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“Mapping the City” Exhibit in London, England

Posted by on Jan 28, 2015 in cognitive maps, maps, museum exhibition, personal navigation | 0 comments

“Mapping the City” Exhibit in London, England

An exhibit in London, England, called “Mapping the City” turns the concept of geographically accurate maps into something quite different. In the Somerset House show, some 50 international graffiti and street artists use a variety of media to create visual representations of spaces that are reflect emotions, personal meaning, and private references. The free exhibit runs from January 22-February 15, 2015. There are also several related events, hosted by University College London Anthropology, including Mapping through Music, Mapping...

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London Cabbies Describe Finding Their Way Along a Complex Route

Posted by on Jan 20, 2015 in cognitive maps, Directional Sense, Finding your way as you drive, hippocampus, navigation, Wayfinding, wayfinding and the brain | 0 comments

London Cabbies Describe Finding Their Way Along a Complex Route

Directionally challenged people have to work hard to learn even short routes between places they frequent. And this is a great accomplishment! Would-be and actual London taxi drivers are at the opposite end of the wayfinding spectrum, probably as a result of outstanding, inherent spatial abilities, and absolutely as a result of years of dedicated, focused, arduous work. This New York Times video shows images along a seven-mile route through London and the 41(!) turns required to get from one particular place to another. A would-be cabbie, Matt...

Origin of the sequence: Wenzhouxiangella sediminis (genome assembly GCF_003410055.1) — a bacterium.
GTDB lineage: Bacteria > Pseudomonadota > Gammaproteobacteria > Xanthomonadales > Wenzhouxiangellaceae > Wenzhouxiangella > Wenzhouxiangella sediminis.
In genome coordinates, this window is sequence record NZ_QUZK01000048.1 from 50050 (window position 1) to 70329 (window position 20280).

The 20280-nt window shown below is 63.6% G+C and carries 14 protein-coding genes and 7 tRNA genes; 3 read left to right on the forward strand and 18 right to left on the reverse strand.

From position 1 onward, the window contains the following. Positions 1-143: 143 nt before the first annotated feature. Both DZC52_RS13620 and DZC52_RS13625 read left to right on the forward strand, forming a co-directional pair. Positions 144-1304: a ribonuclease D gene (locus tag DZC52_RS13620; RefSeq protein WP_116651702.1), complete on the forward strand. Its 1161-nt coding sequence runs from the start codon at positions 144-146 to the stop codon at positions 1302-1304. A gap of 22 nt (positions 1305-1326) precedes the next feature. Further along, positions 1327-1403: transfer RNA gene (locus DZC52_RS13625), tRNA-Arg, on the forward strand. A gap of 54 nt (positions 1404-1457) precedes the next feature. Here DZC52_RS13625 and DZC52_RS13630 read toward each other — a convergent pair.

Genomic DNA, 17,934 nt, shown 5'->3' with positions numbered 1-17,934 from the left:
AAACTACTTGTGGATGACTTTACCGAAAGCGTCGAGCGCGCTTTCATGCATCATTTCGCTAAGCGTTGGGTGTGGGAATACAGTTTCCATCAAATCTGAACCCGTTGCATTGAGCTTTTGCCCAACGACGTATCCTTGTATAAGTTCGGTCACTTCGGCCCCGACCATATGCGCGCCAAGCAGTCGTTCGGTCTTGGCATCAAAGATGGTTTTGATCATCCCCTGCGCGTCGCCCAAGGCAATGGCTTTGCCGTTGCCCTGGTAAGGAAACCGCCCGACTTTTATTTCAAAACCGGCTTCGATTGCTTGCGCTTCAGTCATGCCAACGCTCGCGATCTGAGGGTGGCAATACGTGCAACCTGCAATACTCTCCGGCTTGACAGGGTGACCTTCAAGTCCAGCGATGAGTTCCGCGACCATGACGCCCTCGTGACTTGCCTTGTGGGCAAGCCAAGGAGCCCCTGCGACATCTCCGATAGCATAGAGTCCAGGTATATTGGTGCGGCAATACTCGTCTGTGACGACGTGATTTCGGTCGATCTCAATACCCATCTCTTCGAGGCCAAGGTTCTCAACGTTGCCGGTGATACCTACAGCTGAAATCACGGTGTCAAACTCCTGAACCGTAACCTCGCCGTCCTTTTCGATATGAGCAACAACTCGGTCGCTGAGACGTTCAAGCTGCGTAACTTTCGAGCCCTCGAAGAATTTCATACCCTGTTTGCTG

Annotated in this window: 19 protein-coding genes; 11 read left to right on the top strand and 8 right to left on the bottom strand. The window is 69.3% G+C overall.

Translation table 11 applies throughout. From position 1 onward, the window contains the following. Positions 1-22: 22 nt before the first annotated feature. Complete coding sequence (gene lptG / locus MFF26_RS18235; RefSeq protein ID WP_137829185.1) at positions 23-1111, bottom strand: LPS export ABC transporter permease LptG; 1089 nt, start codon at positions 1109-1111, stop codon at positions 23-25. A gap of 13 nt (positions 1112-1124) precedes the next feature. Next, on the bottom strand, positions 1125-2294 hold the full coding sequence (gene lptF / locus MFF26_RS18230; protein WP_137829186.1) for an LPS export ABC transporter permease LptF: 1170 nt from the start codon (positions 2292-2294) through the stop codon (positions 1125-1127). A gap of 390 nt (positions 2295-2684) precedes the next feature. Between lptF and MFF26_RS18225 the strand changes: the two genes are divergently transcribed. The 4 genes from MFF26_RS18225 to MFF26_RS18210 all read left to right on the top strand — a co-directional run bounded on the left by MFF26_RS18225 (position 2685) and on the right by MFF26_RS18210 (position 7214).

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“The Knowledge” – The Ultimate Test of London’s Detailed Geography

Posted by on Nov 12, 2014 in asking directions, cognitive maps, Directional Sense, Directionally challenged, Finding your way as you drive, navigation, personal navigation, Uncategorized, wayfinding and the brain | 0 comments

“The Knowledge” – The Ultimate Test of London’s Detailed Geography

If you’ve ever wondered whether there’s a wayfinding Olympics, take a look at this extraordinary New York Times article by Jody Rosen describing the years of detailed navigation & wayfinding study (and resulting sacrifices) undertaken by people seeking to be official London taxi drivers. “The Knowledge,” has been called the most difficult mental undertaking and test in the world: requiring students to memorize the city’s 25,000 streets and every business and landmark on them. During the required examinations, they must devise and...

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A Real Wayfinding Wiz at the Gas Station

Posted by on Nov 4, 2014 in asking directions, Directionally challenged, giving directions, Wayfinding | 0 comments

A Real Wayfinding Wiz at the Gas Station

There are many anecdotes about people who can’t find their way anywhere (and even some books for and about them!), but here’s a story about a real wayfinding wiz: someone who knows exactly where he (and you) are and who can give accurate, useful, device-free directions about how to find just about any destination. See this story by Cheryl Truman of the Lexington Herald-Leader about Ken Brookins, a worker at a Shell station in Lexington, KY: http://bit.ly/1E1gpW6 Important for the directionally challenged among us is this observation, “He...

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Wayfinding Researchers Win the 2014 Nobel Prize in Medicine

Posted by on Oct 6, 2014 in cognitive maps, GPS, hippocampus, navigation, neuroscience, Wayfinding, wayfinding and the brain | 0 comments

Wayfinding Researchers Win the 2014 Nobel Prize in Medicine

This is an exciting day in the world of wayfinding – for the directionally challenged and non-challenged alike! Three researchers, John O’Keefe, Edvard Moser, and May-Britt Moser were awarded the Nobel Prize in Medicine for discovering “an inner GPS, in the brain” responsible for helping all creatures navigate, including human beings. Read more about it and them in this New York Times article by Lawrence Altman: http://nyti.ms/1sZUkaH ————————————— If...